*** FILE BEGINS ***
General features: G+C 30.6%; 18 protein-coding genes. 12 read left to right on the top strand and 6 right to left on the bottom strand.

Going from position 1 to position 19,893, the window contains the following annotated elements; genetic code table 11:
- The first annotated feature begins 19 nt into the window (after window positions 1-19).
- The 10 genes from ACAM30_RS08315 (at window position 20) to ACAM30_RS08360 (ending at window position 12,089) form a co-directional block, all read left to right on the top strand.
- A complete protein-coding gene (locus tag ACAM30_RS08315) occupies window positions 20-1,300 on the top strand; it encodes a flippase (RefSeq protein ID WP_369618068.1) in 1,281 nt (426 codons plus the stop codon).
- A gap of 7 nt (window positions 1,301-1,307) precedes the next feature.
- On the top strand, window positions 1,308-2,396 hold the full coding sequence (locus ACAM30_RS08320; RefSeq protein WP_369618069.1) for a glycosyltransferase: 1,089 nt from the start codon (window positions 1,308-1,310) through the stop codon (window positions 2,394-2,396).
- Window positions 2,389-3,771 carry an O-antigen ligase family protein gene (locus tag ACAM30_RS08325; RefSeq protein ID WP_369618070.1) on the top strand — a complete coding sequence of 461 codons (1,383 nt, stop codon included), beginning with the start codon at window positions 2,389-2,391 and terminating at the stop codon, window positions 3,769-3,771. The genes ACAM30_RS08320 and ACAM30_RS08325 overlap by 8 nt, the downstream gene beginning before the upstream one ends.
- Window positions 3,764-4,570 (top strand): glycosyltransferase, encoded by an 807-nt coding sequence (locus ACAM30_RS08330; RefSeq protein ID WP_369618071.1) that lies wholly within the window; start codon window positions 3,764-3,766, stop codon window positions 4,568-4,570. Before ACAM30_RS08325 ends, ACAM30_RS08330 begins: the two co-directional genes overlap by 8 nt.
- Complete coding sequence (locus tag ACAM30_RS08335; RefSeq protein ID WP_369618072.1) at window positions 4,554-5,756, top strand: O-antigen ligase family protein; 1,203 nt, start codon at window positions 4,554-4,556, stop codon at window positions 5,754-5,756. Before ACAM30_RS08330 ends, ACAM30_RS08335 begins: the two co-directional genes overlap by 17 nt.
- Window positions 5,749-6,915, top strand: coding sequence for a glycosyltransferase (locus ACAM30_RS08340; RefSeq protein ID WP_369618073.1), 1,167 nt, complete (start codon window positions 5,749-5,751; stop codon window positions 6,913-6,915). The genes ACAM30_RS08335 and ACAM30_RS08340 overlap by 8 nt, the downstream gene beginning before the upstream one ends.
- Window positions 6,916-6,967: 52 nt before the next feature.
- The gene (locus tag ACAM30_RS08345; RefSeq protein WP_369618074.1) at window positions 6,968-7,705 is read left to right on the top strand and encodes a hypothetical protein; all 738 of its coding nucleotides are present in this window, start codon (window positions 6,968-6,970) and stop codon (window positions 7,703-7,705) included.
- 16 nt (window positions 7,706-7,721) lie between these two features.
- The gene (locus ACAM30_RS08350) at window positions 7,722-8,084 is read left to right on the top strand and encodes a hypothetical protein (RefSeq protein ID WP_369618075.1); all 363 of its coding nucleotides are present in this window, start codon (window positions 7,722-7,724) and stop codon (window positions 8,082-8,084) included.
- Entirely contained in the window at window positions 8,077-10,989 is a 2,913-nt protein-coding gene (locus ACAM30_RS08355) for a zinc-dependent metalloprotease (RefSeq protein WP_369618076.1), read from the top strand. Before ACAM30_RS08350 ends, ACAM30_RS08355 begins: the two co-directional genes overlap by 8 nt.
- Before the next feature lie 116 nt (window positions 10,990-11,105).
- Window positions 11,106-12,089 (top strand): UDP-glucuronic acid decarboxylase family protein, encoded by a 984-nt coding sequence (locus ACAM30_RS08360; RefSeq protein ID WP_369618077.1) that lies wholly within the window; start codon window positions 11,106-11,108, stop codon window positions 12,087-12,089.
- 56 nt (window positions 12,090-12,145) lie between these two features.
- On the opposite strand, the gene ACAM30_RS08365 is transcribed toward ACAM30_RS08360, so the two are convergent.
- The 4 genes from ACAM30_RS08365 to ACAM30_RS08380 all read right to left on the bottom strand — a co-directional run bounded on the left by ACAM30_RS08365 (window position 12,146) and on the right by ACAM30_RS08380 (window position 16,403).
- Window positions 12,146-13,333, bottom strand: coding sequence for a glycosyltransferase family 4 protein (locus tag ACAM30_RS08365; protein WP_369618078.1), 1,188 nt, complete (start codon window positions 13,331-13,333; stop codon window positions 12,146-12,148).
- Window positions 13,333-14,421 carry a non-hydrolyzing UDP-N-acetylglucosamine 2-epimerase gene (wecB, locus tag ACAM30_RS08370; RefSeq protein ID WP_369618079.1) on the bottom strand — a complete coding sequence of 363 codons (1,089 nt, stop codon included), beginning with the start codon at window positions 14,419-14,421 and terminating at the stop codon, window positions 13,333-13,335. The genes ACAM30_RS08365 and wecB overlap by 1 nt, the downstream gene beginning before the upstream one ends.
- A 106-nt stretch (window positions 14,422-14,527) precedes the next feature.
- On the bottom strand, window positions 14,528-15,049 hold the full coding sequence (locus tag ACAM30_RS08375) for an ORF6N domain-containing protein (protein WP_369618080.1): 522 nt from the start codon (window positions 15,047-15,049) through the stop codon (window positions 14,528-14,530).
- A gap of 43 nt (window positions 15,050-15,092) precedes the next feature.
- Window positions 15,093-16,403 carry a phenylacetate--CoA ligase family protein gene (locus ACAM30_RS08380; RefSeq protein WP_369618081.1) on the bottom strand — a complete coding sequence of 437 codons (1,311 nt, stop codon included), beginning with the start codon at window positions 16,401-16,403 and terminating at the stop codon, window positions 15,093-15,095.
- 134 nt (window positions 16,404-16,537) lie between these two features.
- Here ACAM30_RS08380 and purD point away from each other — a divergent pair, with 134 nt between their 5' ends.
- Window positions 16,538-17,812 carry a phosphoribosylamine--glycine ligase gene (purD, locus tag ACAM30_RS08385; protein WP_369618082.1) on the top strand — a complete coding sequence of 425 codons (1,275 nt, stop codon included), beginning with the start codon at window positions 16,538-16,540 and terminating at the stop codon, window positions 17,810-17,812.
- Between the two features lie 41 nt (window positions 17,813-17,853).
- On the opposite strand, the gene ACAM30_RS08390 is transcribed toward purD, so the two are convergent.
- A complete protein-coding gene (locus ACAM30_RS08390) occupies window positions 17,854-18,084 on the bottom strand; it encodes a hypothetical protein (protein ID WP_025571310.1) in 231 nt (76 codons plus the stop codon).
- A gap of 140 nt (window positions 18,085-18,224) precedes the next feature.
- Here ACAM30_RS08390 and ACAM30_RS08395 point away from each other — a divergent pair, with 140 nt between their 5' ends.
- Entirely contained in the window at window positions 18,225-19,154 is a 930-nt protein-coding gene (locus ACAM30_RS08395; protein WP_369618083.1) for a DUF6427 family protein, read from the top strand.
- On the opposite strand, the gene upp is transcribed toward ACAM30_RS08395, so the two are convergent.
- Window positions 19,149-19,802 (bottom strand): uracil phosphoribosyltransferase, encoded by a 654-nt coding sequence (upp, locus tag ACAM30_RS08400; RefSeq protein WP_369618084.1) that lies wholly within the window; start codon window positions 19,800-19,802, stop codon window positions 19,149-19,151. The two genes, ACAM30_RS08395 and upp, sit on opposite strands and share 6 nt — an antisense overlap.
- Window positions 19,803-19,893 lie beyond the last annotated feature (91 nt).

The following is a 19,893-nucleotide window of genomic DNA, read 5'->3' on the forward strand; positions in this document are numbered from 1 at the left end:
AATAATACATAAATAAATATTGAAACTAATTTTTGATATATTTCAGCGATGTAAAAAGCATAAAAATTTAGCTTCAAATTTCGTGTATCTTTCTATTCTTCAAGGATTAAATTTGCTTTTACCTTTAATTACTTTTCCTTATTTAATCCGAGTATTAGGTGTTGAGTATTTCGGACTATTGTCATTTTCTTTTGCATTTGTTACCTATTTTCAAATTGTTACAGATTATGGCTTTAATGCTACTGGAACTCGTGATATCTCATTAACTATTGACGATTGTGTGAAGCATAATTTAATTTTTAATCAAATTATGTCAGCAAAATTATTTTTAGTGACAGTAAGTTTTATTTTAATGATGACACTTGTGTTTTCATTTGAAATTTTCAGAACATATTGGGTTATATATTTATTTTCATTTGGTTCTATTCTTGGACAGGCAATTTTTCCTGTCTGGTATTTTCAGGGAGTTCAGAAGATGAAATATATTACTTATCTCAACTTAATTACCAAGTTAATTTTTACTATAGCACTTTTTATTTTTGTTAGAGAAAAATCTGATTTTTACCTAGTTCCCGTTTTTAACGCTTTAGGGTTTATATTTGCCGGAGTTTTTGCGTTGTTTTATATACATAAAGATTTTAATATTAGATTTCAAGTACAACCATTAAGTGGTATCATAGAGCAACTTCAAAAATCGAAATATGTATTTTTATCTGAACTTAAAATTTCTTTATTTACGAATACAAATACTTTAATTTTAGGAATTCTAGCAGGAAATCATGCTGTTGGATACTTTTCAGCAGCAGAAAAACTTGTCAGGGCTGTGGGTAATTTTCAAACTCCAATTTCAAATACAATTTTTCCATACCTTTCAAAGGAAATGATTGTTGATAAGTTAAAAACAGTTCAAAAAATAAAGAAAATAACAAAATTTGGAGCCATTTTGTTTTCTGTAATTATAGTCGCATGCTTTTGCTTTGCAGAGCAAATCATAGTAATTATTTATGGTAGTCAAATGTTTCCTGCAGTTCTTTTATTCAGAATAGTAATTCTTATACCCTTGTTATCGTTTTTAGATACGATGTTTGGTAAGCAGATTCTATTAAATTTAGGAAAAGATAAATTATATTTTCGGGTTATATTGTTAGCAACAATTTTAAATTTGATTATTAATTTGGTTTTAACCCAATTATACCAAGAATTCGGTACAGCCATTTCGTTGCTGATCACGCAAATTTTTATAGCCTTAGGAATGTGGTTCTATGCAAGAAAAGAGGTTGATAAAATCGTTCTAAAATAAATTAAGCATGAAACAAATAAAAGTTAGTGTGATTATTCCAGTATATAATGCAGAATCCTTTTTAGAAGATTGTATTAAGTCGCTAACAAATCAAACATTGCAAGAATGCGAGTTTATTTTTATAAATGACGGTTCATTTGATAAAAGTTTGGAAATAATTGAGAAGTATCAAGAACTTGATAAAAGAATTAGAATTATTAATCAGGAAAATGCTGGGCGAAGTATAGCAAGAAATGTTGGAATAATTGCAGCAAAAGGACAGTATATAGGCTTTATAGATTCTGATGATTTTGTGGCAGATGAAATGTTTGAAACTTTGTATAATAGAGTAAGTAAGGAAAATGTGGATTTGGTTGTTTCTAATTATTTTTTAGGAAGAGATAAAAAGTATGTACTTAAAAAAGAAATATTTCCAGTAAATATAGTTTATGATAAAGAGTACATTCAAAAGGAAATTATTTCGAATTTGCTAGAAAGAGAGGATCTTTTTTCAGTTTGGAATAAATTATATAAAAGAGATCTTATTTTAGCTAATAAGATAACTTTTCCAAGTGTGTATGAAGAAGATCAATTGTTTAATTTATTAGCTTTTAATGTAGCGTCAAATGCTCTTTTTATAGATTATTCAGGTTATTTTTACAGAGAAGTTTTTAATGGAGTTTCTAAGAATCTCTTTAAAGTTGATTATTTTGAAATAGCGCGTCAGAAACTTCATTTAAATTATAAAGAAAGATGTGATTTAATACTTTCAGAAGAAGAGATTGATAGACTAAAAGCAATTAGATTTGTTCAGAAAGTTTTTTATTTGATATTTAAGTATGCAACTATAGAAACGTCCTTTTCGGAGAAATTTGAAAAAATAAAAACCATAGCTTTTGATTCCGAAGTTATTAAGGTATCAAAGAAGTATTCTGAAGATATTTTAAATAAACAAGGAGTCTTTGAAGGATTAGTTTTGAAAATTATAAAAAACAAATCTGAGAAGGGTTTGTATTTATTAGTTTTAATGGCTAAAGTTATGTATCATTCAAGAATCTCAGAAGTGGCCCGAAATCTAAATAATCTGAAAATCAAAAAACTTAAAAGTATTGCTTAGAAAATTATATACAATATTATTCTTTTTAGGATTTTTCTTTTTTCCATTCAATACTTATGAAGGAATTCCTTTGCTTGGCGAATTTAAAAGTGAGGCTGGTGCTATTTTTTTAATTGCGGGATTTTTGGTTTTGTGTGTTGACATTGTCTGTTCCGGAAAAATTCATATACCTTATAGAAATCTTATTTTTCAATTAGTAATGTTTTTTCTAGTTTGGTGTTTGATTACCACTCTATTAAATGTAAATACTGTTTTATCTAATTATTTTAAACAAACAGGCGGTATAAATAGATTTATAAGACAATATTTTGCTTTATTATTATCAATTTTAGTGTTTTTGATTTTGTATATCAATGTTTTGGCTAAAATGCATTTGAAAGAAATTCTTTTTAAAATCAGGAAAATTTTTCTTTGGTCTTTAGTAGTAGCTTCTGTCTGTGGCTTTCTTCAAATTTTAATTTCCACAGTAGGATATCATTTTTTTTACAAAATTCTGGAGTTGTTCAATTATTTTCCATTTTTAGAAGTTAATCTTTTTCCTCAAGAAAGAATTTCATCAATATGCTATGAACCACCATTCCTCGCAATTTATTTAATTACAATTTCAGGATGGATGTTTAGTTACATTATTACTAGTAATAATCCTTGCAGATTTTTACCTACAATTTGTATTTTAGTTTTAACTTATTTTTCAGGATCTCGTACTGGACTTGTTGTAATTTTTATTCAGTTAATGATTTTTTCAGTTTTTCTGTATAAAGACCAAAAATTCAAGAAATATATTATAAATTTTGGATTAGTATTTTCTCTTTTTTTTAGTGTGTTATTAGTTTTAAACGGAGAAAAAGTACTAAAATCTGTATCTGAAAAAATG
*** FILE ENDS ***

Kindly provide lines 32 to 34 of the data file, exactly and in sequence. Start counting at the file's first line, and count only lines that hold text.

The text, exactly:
- On the opposite strand, the gene ACAM30_RS08390 is transcribed toward purD, so the two are convergent.
- A complete protein-coding gene (locus ACAM30_RS08390) occupies window positions 17,854-18,084 on the bottom strand; it encodes a hypothetical protein (protein ID WP_025571310.1) in 231 nt (76 codons plus the stop codon).
- A gap of 140 nt (window positions 18,085-18,224) precedes the next feature.